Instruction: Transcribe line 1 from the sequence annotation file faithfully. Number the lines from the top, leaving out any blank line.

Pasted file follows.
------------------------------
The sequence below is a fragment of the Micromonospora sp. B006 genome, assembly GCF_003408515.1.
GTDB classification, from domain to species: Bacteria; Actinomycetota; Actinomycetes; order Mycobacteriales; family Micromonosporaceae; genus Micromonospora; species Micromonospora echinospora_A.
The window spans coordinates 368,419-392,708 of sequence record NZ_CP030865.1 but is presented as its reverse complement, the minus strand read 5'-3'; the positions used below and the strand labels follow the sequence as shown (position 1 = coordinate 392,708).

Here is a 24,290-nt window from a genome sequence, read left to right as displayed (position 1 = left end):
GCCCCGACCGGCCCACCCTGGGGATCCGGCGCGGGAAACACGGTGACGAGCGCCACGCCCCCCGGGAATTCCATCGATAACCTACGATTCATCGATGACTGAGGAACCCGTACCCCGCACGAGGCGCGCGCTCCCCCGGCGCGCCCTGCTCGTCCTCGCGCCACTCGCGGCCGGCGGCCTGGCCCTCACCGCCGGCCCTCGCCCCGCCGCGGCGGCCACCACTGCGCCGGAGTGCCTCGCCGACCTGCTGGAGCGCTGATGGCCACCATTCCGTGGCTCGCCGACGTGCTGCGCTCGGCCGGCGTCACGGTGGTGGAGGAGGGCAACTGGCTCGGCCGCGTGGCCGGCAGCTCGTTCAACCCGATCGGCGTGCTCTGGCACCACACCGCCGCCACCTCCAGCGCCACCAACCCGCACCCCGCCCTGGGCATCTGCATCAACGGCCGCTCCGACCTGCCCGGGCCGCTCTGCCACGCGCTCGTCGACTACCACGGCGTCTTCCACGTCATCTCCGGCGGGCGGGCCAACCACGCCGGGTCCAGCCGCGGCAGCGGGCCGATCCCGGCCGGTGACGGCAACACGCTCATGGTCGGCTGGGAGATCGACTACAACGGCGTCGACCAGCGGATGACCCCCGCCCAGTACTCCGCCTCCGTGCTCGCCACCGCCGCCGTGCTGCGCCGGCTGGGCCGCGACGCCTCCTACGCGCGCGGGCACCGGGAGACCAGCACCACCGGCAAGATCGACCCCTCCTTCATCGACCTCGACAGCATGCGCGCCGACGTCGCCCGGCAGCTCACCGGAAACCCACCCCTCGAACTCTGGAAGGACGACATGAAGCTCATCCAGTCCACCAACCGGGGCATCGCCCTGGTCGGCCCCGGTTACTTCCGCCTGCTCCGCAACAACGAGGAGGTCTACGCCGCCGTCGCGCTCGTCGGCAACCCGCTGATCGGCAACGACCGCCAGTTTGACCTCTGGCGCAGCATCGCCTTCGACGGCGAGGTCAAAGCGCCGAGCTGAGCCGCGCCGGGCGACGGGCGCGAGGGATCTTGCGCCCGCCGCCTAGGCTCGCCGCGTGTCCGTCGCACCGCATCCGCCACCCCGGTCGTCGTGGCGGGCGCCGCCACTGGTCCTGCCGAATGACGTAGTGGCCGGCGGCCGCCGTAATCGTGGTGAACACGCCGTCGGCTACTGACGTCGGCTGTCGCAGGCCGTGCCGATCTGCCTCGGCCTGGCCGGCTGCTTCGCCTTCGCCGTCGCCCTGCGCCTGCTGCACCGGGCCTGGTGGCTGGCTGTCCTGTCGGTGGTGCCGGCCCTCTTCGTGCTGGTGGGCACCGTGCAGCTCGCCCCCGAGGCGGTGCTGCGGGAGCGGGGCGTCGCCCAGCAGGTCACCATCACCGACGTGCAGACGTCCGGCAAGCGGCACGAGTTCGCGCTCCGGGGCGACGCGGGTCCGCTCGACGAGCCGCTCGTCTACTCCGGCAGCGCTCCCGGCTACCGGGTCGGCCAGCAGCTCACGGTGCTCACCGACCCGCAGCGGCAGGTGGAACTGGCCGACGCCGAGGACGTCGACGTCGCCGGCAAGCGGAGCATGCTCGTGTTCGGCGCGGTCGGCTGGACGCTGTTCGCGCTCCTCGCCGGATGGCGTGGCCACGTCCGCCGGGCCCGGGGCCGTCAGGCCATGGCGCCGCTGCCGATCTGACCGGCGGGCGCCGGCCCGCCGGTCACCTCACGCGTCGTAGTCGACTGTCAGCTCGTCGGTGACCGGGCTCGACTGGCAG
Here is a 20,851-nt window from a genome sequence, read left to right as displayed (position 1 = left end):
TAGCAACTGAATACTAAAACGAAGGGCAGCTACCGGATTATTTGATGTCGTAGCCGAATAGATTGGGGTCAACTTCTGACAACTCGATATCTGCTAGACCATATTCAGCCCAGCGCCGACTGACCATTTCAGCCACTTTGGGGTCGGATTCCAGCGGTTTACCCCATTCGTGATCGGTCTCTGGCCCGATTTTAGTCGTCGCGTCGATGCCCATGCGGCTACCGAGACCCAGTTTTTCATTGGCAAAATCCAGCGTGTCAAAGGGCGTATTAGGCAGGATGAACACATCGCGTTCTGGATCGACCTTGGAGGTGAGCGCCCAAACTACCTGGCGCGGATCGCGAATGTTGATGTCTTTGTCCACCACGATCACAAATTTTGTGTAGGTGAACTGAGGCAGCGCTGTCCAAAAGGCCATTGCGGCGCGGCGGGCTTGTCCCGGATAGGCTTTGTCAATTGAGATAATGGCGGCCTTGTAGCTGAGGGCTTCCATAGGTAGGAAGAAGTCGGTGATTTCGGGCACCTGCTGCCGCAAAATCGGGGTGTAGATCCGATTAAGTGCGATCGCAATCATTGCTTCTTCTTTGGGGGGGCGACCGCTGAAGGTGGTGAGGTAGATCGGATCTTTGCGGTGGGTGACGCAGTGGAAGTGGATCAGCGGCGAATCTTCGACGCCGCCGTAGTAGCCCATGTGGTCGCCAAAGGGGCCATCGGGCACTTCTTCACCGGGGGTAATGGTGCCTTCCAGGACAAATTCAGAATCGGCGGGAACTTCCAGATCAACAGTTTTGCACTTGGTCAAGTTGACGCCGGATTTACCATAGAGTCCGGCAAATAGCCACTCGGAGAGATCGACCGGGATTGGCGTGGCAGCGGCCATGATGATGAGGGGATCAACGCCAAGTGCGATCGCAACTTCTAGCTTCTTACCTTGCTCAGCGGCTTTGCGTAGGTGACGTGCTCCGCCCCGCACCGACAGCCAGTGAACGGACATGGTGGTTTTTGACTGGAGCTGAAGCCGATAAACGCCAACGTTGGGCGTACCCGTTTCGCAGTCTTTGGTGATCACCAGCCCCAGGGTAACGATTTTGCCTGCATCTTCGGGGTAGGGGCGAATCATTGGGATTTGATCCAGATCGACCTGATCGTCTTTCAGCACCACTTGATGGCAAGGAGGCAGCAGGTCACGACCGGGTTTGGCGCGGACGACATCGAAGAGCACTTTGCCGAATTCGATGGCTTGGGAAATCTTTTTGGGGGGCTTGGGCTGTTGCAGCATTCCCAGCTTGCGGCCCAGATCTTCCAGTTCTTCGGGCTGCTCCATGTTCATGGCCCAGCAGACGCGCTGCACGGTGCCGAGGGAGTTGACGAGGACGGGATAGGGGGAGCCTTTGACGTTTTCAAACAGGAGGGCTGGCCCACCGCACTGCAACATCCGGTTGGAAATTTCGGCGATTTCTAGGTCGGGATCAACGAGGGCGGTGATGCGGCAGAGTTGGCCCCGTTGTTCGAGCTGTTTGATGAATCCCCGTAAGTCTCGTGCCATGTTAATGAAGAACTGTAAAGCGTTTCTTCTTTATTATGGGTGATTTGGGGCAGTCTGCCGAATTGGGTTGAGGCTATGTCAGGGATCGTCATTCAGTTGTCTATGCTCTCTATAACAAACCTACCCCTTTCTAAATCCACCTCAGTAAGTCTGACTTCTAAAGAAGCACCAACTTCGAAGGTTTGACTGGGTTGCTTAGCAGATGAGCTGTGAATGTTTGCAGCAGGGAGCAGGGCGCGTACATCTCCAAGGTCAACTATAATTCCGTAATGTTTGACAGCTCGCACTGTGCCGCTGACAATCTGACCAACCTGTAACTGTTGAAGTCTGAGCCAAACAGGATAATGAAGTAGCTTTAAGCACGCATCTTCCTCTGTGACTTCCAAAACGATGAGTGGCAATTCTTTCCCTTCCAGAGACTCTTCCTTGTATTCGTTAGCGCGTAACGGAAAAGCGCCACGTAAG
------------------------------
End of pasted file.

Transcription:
The sequence below is a fragment of the Micromonospora sp. B006 genome, assembly GCF_003408515.1.